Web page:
James Craig |
(October 31, 1739 – June 23, 1795)
James Craig (October 31, 1739 - June 23, 1795) was a Scottish architect active in the mid 18th century. Craig was born in October of 1739 into an Edinburgh merchant family of little means. He was educated at the George Watson Hospital (where he was born) and School, an institution established to car for the sons of "deceased and indigent" merchants. As a young man he apprenticed to the mason Patrick Jamieson and in 1764 joined the St. Mary's Chapel Mason Guild. Though he is not known to have received significant architectural training, Craig turned out to be an excellent draftsman. His first substantial work, a layout of Edinburgh's first "New Town" north of Loch Nor, resulted from winning a contest issued by the city's Lord Provost George Drummond. The prize for winning the New Town competition consisted of a gold medal and the "Freedom of the City", an honor similar to the "Key to the City". Despite this considerable success early in his career, Craig would struggle throughout much of his life with joblessness and poverty. Nonetheless, he is known several other Edinburgh developments, including St. James Square, the demolished Physicians' Hall , and the City Observatory on Calton Hill. Craig prepared and submitted several other plans for the redesign and development of Endiburgh, including the 1788 Plan for Improving the City of Edinburgh, but most were never realized. The Fullerton Monument in St. Michael's Church yard, Inveresk and an obelisk honoring George Buchanan at Killearn, are also attributed to Craig. Craig died in Edinburgh in 1795. Click here for a list of rare maps James Craig.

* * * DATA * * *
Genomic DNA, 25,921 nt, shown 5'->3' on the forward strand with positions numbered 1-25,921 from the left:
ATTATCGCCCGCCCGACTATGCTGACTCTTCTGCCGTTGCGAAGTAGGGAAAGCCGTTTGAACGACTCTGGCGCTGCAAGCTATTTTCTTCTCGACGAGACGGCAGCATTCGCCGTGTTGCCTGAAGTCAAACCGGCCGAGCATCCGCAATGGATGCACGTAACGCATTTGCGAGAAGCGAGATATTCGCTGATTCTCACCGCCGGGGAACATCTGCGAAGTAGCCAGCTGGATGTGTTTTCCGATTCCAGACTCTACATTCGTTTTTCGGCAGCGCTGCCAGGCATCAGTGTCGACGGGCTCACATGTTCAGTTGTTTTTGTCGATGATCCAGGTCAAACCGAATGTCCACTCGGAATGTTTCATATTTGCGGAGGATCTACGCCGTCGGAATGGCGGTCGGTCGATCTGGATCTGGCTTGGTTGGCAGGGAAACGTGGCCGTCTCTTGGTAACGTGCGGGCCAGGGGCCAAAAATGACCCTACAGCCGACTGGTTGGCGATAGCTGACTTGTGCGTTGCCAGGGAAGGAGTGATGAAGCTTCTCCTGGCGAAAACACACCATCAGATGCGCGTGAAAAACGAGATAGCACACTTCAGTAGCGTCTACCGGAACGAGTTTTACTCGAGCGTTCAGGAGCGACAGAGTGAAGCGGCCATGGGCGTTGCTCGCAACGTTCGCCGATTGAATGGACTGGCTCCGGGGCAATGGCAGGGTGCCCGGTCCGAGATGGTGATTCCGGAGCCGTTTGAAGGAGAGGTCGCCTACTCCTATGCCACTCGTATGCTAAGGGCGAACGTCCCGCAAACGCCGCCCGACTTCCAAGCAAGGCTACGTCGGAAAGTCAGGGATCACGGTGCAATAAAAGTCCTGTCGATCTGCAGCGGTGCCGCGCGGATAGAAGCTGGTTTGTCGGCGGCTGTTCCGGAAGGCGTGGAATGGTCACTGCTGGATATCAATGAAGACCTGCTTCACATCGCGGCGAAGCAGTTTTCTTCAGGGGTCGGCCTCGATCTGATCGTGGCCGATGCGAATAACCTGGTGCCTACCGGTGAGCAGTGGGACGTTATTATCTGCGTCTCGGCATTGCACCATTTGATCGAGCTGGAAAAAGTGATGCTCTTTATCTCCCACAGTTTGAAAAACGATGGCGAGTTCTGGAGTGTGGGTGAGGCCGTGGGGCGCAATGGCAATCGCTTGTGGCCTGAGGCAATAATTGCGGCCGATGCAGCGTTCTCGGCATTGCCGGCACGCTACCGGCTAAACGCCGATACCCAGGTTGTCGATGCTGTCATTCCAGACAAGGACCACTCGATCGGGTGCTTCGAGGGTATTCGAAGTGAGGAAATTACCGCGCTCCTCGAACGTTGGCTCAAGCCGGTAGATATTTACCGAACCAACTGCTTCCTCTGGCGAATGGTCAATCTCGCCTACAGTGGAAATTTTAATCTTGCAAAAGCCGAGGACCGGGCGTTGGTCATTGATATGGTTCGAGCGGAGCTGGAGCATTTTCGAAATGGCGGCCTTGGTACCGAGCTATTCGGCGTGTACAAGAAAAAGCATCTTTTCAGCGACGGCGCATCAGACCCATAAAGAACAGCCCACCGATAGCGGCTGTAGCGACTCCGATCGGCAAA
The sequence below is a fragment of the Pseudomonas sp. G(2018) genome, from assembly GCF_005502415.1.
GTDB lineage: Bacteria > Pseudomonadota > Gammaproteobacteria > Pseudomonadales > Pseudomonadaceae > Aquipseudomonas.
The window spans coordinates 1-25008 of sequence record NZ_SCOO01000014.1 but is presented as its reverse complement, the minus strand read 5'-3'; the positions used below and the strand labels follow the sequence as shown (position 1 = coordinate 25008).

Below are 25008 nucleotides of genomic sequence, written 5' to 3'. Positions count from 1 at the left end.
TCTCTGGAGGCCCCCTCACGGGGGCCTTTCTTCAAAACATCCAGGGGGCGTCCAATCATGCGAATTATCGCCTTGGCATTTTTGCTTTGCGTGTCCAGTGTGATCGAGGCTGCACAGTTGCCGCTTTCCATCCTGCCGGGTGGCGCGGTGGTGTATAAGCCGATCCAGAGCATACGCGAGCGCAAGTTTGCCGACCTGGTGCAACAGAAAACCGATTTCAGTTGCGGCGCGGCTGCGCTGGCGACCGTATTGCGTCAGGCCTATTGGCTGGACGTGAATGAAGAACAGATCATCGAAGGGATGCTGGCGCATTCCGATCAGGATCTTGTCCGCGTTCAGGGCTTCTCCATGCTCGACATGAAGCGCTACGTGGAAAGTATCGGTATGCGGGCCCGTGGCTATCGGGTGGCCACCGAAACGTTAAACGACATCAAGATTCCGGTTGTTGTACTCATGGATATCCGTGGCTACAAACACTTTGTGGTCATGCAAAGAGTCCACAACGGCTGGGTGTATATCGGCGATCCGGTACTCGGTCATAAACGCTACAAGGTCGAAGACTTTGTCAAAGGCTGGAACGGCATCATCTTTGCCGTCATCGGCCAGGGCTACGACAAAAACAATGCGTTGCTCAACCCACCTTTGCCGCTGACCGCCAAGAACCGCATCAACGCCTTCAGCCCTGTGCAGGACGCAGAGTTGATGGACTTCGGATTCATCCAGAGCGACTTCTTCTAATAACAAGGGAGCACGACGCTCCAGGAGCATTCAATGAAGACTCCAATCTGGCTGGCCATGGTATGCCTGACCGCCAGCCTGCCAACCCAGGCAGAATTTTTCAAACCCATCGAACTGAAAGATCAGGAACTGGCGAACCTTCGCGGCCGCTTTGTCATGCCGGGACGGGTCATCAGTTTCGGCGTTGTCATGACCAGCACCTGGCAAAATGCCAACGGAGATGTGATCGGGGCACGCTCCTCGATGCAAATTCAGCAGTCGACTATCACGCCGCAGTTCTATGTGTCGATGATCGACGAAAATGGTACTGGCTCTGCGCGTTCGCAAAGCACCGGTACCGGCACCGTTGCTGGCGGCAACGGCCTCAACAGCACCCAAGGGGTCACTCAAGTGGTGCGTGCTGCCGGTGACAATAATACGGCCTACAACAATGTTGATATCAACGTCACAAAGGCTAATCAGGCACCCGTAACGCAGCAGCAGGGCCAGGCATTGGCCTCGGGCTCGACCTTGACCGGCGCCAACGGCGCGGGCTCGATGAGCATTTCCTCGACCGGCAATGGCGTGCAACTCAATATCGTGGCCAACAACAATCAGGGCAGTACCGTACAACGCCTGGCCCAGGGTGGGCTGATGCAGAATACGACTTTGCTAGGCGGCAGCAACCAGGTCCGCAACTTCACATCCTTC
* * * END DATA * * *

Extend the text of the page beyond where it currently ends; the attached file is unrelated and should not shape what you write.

Rare maps by James Craig currently for sale.
Rare maps by James Craig in the Geographicus Antique Map Archive.